If Solas is the new FÁS, can it make a difference?
Apprentice plumbers Stephen Feeney, Andrew Fahy and Micheal Burke competing in the Ireland's Skills National Competition Final 2013 at Bolton Street, Dublin where Ireland's top apprentice plumbers, sheetmetal workers, cabinet makers and brick layers competed for the top titles. photograph: alan betson
The traditional degree-focused model may not suit students or employers
Minister for Education and Skills Ruairí Quinn has published a new Bill which provides for the establishment of Solas (Seirbhísí Oideachais Leanúnaigh agus Scileanna), the so-called “new FÁS” under the aegis of the Department of Education and Skills.
Solas will be responsible for commissioning and funding the delivery of service from the 16 new education and training boards (ETBs), which have replaced the 33 existing VECs.
These boards will be responsible for the planning and delivery of all the vocational training and further education in their region. Solas will also have the freedom to commission private-sector providers where it deems appropriate.
The challenge facing both Solas and the new ETBs is enormous.
We are all familiar with the scandals of waste of the past. Unaccountability and incompetence led to the downfall of the current education and training body FÁS and its former head, Rody Molloy. It is sobering to consider how the organisation was spending almost €1 billion of taxpayers’ money every year during the boom at a time of full employment.
There is still enormous duplication of courses regionally, both within the PLC sector and between it and the parallel FÁS training system. There are currently 180,000 further education and 75,000 training places provided in FÁS training centres.
Are taxpayers getting good value from the investment we are making in these 255,000 people? If current teaching and training staff are identified to be no longer capable of delivering to the needs of current employers, can they be moved on, as they are almost all protected public-sector employees?
Last year, FÁS provided 81,500 market-led and client-focused training interventions for unemployed people. It is also rolling out a labour market and training fund worth €20 million which it says will provide 6,500 training places for the long-term unemployed. Much of this budget is being awarded to private-sector providers.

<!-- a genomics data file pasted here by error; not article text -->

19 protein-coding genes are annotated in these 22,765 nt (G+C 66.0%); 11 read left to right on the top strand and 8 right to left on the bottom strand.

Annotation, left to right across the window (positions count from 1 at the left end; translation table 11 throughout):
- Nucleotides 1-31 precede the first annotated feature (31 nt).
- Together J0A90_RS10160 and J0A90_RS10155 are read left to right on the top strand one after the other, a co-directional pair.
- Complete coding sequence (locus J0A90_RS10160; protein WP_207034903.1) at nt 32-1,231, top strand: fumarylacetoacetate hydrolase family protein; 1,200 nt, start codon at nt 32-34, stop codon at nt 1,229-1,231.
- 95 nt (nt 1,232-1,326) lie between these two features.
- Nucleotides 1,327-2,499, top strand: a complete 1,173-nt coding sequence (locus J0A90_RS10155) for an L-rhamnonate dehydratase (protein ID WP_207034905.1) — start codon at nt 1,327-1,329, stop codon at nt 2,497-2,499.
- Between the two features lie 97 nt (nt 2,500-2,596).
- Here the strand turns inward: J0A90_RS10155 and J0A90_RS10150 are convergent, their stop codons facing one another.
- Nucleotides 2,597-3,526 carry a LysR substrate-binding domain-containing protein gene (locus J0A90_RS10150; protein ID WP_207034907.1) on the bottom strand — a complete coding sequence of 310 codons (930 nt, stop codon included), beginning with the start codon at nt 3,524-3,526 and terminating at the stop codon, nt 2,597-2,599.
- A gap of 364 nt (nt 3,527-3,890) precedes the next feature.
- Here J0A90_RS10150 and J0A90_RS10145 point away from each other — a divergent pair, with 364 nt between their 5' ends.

The key questions
Do the teaching staff within the further education and FÁS training services have the skills to educate and train people to the high standards required by multinational and domestic employers, particularly in ICT, foreign language skills, international business, engineering and technology?
Will those educated and trained within the new structures meet the employability needs of those who are thinking of creating jobs in the Irish economy?
If the new ETBs do not deliver to these standards, will Solas gradually award a growing share of their budget to private-sector colleges and trainers?
I am very critical of the duplication and labour-market suitability of many courses currently on offer from both PLCs and FÁS.
That said, it is also important to flag the successful programmes currently on offer in areas such as personal training, outdoor pursuits, accounting technicianship and access programmes to university.
There are also some very successful institutions: Dublin colleges such as Coláiste Dhúlaigh, in Coolock, and Ballyfermot College of Further Education, have international reputations for the quality of their graduates. How can these progressive and productive colleges be supported within the new framework?
There are also speed bumps ahead when it comes to the integration of FÁS and the further-education sector.
How are we going to integrate them when the terms and conditions of employment of the teachers within the further-education sector are so different from those currently employed within FÁS training?
Teachers have contracts which currently see them on holidays for two weeks at Christmas and Easter, mid-term breaks and three months in the summer.
FÁS trainers enjoy higher pay scales than teachers but do not enjoy anything like the same holidays. How are these two groups of public servants to be integrated into a single service under the management of the ETBs?